/** The name of the database for WordPress */

define(‘DB_NAME’, ‘your-database-name-goes-here‘);

/** MySQL database username */

define(‘DB_USER’, ‘your-database-username-goes-here‘);

/** MySQL database password */

define(‘DB_PASSWORD’, ‘your-database-password-goes-here‘);

/** MySQL hostname */

define(‘DB_HOST’, ‘localhost’);  <—-This will likely remain localhost, but if it is different, change it as well.


Then do all of the authorization keys (from the broken to the good):  NOTE: Your broken one may have more or less “define” lines than the good one. That’s ok – use them all: Don’t leave any of the authorization keys out.

define(‘AUTH_KEY’,         ‘kjgjagjagjasjflkjjiekrejelrjekjrlkjl898advww00ccfaksjdfljvijiu32’);

define(‘SECURE_AUTH_KEY’,  ‘kjgjagjagjasjflkjjiekrejelrjekjrlkjl898advww00ccfaksjdfljvijiu32’);

define(‘LOGGED_IN_KEY’,    ‘kjgjagjagjasjflkjjiekrejelrjekjrlkjl898advww00ccfaksjdfljvijiu32’);

define(‘NONCE_KEY’,        ‘kjgjagjagjasjflkjjiekrejelrjekjrlkjl898advww00ccfaksjdfljvijiu32’);

define(‘AUTH_SALT’,        ‘kjgjagjagjasjflkjjiekrejelrjekjrlkjl898advww00ccfaksjdfljvijiu32’);

define(‘SECURE_AUTH_SALT’, ‘kjgjagjagjasjflkjjiekrejelrjekjrlkjl898advww00ccfaksjdfljvijiu32’);

define(‘LOGGED_IN_SALT’,   ‘kjgjagjagjasjflkjjiekrejelrjekjrlkjl898advww00ccfaksjdfljvijiu32’);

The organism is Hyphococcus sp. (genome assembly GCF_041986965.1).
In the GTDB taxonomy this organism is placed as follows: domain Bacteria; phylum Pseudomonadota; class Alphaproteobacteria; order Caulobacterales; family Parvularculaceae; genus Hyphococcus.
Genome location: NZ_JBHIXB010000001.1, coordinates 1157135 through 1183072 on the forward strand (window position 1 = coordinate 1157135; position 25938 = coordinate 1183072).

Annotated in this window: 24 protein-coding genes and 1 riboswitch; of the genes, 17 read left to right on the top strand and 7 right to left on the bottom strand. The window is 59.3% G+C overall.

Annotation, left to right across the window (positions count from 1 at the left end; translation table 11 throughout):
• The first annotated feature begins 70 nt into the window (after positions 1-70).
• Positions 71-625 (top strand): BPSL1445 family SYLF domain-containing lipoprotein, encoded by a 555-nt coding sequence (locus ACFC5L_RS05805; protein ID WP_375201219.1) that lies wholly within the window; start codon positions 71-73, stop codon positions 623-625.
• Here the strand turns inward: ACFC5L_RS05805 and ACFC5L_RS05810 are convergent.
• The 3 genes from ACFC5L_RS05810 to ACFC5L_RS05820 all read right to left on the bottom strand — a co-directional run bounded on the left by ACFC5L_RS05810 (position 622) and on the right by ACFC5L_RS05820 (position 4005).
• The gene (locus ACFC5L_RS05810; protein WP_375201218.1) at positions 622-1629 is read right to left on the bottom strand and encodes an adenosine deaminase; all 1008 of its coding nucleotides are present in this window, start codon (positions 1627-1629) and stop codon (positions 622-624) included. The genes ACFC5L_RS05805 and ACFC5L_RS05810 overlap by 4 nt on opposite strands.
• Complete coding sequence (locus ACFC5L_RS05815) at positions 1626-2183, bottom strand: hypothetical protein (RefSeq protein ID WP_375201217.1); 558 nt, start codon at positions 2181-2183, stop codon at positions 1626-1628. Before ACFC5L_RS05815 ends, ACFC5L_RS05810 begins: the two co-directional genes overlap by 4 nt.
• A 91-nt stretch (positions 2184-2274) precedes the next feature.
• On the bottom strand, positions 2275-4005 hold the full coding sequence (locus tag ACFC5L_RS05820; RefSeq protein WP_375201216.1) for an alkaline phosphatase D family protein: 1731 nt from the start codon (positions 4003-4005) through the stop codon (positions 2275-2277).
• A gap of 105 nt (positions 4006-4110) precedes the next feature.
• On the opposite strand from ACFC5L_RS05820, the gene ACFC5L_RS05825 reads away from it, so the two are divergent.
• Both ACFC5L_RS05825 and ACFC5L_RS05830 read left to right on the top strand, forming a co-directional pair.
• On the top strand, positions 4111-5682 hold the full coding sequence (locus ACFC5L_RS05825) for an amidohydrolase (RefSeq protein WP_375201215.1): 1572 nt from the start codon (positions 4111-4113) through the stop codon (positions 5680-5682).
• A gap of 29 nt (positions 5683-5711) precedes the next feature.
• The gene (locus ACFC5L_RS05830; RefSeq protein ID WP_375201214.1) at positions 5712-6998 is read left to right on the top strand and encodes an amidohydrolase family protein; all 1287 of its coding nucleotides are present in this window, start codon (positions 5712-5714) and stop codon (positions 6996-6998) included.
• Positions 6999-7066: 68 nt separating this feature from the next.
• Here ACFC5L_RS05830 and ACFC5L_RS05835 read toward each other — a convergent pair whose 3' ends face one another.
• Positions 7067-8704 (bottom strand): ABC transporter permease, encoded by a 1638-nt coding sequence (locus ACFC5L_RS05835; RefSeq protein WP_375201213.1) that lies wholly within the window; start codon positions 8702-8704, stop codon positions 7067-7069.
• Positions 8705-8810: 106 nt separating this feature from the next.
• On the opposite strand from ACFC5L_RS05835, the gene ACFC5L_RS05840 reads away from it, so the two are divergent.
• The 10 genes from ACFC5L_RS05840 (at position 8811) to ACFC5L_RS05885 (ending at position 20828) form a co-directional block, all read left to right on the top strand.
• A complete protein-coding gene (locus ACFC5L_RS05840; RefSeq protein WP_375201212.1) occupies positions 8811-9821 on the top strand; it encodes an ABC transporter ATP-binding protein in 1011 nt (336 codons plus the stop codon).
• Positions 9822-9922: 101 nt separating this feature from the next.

define(‘NONCE_SALT’,       ‘kjgjagjagjasjflkjjiekrejelrjekjrlkjl898advww00ccfaksjdfljvijiu32’);


Now it’s ready to upload – but you’re not done yet! Now you have to get rid of WP Super Cache or it will probably break your site again. (oh joy!).

So here’s what you need to do according to a guy named “Weaver” on – his instructions didn’t work for me, but he was helpful in identifying the locations of the files & folders you want to make sure are deleted:

/wp-content/plugins/wp-super-cache   <–delete the entire wp-super-cache directory

/wp-content/cache   <–delete the entire cache directory



Also go into your /wp-content/plugins/ folder and delete the wp super cache folder. You can download all of the above files & folders to your computer if you’re afraid to just delete them, but I deleted mine right away. My advice is to always backup anything you’re working on so any changes can be undone.


Ok, so now you save and upload, then rename the file from good-config.php to config.php. Your blog should now be working properly again. This post was written about THIS blog which I discovered was down today. Once you know the steps (above) you should be able to have it fixed in about 10 minutes.

Good luck!

(Meanwhile, if you’ve followed the advice of the php programmer, after studying the Pseudo Code beginners programming theory book you should be on about page 7 [a month and a half from now if you’re lucky] of the introduction to PHP Programming’s 1,200 page PHP BIBLE. )


1 Yoly October 9, 2013 at 1:19 pm

Thank you! This article was a lifesasver and because of it I was able to fix my blog.

2 Dave Curtis October 9, 2013 at 2:04 pm

Hi Yoly – more than glad to help. The answers out there are just not adequate to handle this dire emergency situation. A plugin that trashes a site needs to have a set of simple, step by step emergency recovery instructions and not advice to stop living and go back to school to learn a new language. Either that or a severe warning in the top of the plugin’s description and a confession “I don’t know any way to fix this if it happens”.